Seifert had been chosen as the temporary CEO after the removal of Dirk Meyer from the position. Meyer was reportedly pushed out after the company failed to successfully integrate into the growing mobile and smartphone market. The new CEO Rory Read's arrival has confirmed Seifert's decision to leave and was followed by the resignation of several respected, top engineers and senior executives. Those close to Seifert within the company cited that one of his reasons for leaving was to seek a permanent position as a CEO.

A CFO leaving is usually bad. It often marks the refusal to acquiesce to CEO pressures for aggressive accounting. In this case, there is a believable backstory about Seifert being passed over and facing an effective demotion to a second-fiddle position. Even if this truly was his motivation for leaving, the next CFO can use the regime change as an excuse to "clean house" by aggressively recognizing losses and delaying sales recognition for future quarters while blaming it on the old CFO. Such earnings management is more common when a new CEO takes the reigns, which is also happening at Advanced Micro Devices.

Component Ecosystem Shakeup

The bad news doesn't end with chip makers. Weak PC sales are being passed through to companies that provide component-making equipment. First, personal computer sales suffered, sending shocks throughout the companies which contribute to the industry. Lower PC demand reduced revenue for computer distributors. The distributors responded by lowering component orders. Component manufacturers such as chip-makers respond to lower sales by slashing budgets for new equipment used to make computer chips.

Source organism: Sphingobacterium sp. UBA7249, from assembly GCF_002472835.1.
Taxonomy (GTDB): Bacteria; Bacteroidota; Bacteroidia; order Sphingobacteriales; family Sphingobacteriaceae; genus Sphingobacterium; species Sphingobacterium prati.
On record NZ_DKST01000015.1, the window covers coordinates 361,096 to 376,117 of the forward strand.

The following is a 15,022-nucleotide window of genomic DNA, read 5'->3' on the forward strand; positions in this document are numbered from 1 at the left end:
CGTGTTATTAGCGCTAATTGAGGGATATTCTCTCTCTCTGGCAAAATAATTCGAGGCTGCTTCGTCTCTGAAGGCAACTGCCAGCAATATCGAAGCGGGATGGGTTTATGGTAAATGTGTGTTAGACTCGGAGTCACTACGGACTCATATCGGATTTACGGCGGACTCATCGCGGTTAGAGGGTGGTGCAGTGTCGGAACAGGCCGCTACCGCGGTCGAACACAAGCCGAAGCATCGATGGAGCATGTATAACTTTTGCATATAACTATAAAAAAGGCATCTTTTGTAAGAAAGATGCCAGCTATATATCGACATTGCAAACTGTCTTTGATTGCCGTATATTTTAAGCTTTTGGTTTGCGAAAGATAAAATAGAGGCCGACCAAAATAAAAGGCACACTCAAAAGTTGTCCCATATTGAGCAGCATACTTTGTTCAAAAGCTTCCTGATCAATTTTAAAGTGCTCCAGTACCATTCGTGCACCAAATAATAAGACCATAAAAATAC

Applied Materials (NASDAQ:AMAT) is such a company, and this major producer of chip-making equipment plans to reduce its workforce by 9 percent. This measure could reduce headcount by 900 to 1300 employees while saving $140 to 190 million per year.

Applied Materials has reduced its industry-wide factory-equipment sales guidance to $30 to $33 billion, lower than previous estimates of $32 to $35 billion. The company's forecast for its own sales in its fiscal fourth quarter was lower than those estimated by analysts.